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The 2000 and 1600 cooling system is pressurized and depends on water pump circulation as well an efficient fan cooled radiator and a properly functioning thermostat. Total capacity of cooling water for the 2000s is 8.5 liters or 2.245 US Gallons. Total capacity of cooling water for the 1600s is 8 liters or 2.11 US Gallons. The 2000 stock thermostat begins to open at 179.6 degrees fahrenheit plus or minus 3 degrees. The thermostat should be fully opened at 203 degrees fahrenheit plus or minus 3 degrees. The 1600 stock thermostat begins to open at 162 degrees fahrenheit plus or minus 3 degrees. The thermostat should be fully opened at 176 degrees fahrenheit plus or minus 3 degrees. Part numbers for thermostats Stant 160-xxxxxxx or 180-xxxxxx. I will get these soon.

Overheating can be caused by several things. A check list follows:

  • One of the simple overlooked ones can be a loose fan belt.
  • Excessive carbon deposits in the cylinders(Here is a plug for Chevron-I run their Premium. All of their gas has the Techron additive that many a mechanic swears by.)
  • Running the ignition too far retarded.
  • Incorrect carburetor adjustment-lean mixture.
  • Loss of water due to a blown headgasket.
  • Bad water pump.
  • Clogged radiator.
  • High compression due to shaved head.
  • Non-functioning thermostat--improperly installed thermostat.
  • Too much anti-freeze- 40% is recommended.

General cooling system maintenance should consist of checking and tightening the fan belt on a regular basis i.e every 1,000 miles. Check the hoses for any undo wear. A yearly flushing is another good thing you can do for the cooling system. Anitfreeze does not last forever and if you counted all the times you topped off you might be surprised at how diluted your mix has become. Never run just straight water unless it is a full time race car. They use an additive such as water wetter. On a street car 40 anti-freeze/60 water is good for general purposes. Water pump bearings do not like just plain old water as the anitfreeze provides a lubricant. A little preventive maintenance can go a long ways.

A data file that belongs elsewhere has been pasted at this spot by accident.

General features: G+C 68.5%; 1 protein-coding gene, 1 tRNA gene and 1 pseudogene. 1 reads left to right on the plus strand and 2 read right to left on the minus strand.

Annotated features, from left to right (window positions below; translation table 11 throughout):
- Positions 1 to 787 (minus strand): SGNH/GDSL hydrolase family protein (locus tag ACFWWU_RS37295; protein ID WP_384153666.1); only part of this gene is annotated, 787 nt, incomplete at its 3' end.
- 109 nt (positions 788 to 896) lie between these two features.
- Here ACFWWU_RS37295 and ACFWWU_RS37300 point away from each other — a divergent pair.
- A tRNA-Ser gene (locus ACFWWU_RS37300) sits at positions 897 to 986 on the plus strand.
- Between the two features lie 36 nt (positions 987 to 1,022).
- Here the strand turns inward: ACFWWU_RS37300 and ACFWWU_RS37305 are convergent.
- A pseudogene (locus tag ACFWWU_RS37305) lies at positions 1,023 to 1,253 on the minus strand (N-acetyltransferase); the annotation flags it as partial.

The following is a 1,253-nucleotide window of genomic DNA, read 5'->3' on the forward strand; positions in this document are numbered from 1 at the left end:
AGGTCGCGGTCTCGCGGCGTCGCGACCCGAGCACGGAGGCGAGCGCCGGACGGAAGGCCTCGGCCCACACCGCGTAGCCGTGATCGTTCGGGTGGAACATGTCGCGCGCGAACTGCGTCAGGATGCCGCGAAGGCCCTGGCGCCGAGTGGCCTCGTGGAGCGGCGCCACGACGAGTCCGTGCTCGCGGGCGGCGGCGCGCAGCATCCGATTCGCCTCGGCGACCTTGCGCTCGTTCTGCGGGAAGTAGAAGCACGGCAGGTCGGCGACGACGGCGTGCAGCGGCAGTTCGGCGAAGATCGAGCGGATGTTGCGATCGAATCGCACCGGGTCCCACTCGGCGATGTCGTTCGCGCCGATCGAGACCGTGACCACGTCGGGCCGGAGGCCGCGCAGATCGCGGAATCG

On the 1600s there are two types of thermostat housings-the early cars had three bolts mounting the tower on. The later cars have two bolts. The two bolt is a prime candidate for a L-series 16,18,20 or Z car through '78 inlet(gooseneck) replacing the tower completely. 240Z gooseneck Nissan Part # 11060-U0100---$11.00 (approx.) Local dealer item. You may have to drill out the mounting holes on the gooseneck a bit to get it to line up with the holes in the head. This creates a problem as to how to get fluid into the cooling system. There are two ways to tackle this. One would be to replace the 1600 radiator with a 2000 radiator. If you use a 2 liter radiator you may need a new pitcock valve---Drain Cock HELP! Part #61114, price(Forgot...), Advance Auto, Pep Boys, or Kragen- (UPC 3749561114) any part store should be able to look it up with that number. Look in the section that sells extra door handles ect. The upper curved radiator hose Part # (D) 70806 CS (UPC 3824470806), Advance Auto Parts. This hose is too long but all you have to do is line it up and cut off the excess. Couple of seconds on the band saw. The second option requires you to modify the 1600 radiator by having a filler similiar to the 2 liter radiator fitted. Here is a picture with the fill cap on top of the radiator. The owner reports it clears the hood but barely.

Click here for a larger view. Either way will work just fine.

Removal of the 1600 thermostat housing can be a bit challenging. I usually pull the top part off that the cap fits on. The studs are normally fused together with rust to the housing. PB Blaster is great stuff for breaking up rust. Shoot copious amounts on on the bolts-let it sit for awhile. Come back and gently begin tapping with a rubber mallet. I have removed several housings with this method not breaking anything. Patience is a true virtue. Buy some if you do not have any-you will need it in other areas as well. When putting the housing back on use a dab of anti-sieze on the bolts to assist in removal later on down the road. I believe some one used stainless steel bolts instead of the old steel bolts. It could be worth trying.

Take care of the little car and it will give you a lot of enjoyment for your efforts.